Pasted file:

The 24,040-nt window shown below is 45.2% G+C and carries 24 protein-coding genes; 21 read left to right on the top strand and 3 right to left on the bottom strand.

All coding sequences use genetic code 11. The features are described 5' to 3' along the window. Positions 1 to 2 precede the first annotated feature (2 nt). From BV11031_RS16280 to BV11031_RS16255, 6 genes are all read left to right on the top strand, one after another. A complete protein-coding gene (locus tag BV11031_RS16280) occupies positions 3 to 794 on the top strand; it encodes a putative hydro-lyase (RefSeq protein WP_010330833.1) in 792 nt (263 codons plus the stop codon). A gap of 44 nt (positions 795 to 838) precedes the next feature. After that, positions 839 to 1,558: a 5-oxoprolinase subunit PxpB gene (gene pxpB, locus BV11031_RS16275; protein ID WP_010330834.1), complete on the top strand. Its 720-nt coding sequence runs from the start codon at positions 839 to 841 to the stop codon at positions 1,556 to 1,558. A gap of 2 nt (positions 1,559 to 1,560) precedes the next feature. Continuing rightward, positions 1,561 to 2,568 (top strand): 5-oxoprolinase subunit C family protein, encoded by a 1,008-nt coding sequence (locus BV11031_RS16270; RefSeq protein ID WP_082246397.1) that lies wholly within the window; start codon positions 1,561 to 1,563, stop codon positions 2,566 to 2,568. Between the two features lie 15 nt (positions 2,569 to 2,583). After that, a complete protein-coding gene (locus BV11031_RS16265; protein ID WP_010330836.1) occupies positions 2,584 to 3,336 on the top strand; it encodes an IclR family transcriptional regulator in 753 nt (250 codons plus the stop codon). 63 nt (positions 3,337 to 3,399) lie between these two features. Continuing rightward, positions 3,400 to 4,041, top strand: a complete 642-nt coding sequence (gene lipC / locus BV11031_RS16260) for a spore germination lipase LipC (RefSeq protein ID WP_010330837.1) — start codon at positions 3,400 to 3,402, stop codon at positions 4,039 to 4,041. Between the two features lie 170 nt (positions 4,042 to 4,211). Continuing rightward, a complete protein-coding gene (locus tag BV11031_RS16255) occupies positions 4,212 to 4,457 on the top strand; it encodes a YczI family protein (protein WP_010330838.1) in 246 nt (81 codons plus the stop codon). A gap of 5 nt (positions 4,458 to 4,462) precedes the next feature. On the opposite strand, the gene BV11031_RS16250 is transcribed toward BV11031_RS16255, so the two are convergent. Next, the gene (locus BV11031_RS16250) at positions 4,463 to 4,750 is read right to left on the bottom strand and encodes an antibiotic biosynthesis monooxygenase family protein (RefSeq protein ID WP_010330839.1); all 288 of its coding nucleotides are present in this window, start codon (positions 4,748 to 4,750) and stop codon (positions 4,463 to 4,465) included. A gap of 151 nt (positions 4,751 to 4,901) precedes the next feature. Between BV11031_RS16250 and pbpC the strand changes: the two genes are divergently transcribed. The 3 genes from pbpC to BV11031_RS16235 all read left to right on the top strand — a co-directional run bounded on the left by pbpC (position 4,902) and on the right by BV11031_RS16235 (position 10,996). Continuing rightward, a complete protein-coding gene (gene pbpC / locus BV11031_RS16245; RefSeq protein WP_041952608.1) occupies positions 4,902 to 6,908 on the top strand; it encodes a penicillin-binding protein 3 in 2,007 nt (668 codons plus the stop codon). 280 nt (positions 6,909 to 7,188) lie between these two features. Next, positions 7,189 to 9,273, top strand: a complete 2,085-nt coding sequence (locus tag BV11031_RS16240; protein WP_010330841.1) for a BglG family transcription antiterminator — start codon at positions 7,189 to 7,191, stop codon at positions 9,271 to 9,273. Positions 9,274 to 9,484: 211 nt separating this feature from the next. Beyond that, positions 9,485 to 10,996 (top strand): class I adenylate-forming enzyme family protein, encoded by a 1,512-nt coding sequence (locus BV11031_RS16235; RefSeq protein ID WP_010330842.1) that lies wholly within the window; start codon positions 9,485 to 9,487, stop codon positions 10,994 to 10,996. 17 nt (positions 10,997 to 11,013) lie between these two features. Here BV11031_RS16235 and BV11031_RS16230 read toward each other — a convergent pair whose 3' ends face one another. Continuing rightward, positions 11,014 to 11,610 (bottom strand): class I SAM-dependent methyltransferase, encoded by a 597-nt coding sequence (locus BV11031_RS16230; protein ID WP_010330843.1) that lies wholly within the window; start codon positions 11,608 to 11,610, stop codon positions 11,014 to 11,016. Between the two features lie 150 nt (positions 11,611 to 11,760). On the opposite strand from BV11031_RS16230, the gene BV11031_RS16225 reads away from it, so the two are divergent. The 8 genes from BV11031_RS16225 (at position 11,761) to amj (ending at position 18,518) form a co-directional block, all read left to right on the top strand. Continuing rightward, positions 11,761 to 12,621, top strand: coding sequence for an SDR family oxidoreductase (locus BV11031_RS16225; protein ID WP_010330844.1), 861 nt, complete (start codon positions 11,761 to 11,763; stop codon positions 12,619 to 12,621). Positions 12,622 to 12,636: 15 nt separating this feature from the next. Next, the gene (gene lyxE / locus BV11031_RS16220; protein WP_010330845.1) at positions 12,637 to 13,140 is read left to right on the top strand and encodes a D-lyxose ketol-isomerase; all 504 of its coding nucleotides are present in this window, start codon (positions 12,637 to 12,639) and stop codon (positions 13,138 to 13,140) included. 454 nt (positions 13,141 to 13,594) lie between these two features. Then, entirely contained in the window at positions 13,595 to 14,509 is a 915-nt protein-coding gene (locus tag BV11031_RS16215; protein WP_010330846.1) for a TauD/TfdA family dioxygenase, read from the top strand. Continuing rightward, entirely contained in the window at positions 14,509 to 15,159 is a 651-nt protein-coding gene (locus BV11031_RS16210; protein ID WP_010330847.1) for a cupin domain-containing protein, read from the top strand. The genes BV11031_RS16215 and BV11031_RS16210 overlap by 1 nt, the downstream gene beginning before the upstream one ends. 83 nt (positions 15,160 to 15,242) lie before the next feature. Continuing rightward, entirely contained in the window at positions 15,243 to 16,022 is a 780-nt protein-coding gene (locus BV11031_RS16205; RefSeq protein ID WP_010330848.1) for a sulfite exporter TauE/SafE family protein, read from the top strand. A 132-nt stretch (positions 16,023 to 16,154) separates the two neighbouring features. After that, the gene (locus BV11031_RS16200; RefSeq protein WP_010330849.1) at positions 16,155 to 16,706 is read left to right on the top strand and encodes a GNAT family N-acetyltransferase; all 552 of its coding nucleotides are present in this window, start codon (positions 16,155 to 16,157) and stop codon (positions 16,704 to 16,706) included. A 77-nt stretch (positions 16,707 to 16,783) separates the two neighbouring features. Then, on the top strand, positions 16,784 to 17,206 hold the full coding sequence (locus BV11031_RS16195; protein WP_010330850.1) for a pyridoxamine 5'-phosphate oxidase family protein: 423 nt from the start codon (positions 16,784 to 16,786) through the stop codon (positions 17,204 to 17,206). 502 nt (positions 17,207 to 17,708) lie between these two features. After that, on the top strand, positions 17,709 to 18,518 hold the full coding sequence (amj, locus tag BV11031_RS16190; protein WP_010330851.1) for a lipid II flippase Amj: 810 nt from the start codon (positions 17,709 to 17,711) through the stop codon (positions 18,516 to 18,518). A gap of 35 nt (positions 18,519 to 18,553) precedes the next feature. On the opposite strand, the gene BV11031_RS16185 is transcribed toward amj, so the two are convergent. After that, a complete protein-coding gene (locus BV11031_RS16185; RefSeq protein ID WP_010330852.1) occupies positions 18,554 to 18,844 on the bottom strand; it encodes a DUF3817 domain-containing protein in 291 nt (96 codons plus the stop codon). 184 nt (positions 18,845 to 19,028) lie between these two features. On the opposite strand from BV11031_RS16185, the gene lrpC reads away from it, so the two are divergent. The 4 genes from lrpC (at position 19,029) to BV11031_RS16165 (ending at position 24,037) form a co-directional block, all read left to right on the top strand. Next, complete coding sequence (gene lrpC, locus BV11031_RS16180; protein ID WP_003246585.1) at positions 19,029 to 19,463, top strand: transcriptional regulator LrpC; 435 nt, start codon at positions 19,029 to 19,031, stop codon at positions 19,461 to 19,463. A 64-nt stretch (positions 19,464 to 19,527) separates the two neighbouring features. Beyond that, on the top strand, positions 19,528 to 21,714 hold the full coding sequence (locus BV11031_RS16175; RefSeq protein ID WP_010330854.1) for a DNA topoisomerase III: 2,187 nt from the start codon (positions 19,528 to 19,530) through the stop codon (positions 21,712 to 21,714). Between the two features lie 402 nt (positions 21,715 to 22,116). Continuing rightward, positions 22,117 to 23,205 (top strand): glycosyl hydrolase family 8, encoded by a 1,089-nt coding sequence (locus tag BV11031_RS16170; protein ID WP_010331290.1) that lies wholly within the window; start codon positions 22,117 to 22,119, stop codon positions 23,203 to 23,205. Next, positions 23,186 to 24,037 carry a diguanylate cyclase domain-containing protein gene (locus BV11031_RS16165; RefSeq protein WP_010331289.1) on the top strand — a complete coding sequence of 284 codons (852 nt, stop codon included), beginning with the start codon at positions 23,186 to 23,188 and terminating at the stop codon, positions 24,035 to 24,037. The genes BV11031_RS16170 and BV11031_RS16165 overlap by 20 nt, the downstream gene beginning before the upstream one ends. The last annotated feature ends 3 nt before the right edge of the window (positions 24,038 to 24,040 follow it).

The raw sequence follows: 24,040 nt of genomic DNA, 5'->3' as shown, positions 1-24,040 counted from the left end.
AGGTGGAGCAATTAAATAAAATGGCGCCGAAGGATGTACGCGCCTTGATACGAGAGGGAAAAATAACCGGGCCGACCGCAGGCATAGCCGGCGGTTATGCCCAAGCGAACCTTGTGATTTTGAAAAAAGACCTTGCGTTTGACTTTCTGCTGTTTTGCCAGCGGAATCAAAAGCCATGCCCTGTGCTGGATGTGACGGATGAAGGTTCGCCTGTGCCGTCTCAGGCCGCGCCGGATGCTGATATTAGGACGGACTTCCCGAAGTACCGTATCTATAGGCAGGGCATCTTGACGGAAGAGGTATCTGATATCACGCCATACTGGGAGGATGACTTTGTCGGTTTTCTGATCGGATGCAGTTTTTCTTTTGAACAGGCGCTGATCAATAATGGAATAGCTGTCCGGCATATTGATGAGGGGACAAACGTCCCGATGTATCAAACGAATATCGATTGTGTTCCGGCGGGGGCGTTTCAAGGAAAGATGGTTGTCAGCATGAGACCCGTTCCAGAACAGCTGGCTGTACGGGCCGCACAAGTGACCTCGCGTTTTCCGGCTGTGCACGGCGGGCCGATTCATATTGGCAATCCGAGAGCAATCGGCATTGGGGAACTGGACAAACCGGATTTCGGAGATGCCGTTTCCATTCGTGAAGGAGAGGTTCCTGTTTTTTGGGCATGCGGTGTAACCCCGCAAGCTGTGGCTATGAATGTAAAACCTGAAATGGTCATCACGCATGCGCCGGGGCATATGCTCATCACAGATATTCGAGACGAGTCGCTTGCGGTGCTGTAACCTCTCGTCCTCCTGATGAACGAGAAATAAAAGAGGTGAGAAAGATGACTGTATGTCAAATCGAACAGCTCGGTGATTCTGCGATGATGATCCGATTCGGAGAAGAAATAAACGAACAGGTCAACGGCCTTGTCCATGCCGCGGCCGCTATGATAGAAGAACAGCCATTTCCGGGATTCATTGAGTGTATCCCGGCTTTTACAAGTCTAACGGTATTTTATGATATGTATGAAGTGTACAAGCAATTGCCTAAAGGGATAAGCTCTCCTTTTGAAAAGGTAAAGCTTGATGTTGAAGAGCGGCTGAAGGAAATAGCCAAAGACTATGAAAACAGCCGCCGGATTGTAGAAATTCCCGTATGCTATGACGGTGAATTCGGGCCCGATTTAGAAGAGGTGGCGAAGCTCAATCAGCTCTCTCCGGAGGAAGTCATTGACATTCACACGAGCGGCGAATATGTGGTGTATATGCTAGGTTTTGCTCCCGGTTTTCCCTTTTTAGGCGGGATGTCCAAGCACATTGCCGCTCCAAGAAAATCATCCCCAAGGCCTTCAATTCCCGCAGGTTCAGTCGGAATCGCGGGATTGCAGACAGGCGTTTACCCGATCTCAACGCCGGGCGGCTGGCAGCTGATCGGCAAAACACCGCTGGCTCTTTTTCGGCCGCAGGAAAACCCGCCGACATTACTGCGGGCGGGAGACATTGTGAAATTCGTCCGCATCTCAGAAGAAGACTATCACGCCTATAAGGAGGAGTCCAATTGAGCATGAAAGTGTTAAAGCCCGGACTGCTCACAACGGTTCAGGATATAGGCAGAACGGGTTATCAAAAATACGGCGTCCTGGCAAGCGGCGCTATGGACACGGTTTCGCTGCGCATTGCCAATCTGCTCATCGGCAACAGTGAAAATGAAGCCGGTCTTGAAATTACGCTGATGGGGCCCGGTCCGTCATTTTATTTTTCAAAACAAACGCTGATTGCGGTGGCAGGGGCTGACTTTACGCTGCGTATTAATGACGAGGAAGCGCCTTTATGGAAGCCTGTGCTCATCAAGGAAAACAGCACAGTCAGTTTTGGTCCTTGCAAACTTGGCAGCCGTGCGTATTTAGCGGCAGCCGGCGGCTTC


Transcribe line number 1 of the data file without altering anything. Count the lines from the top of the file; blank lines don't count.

The 24,040-nt window shown below is 45.2% G+C and carries 24 protein-coding genes; 21 read left to right on the top strand and 3 right to left on the bottom strand.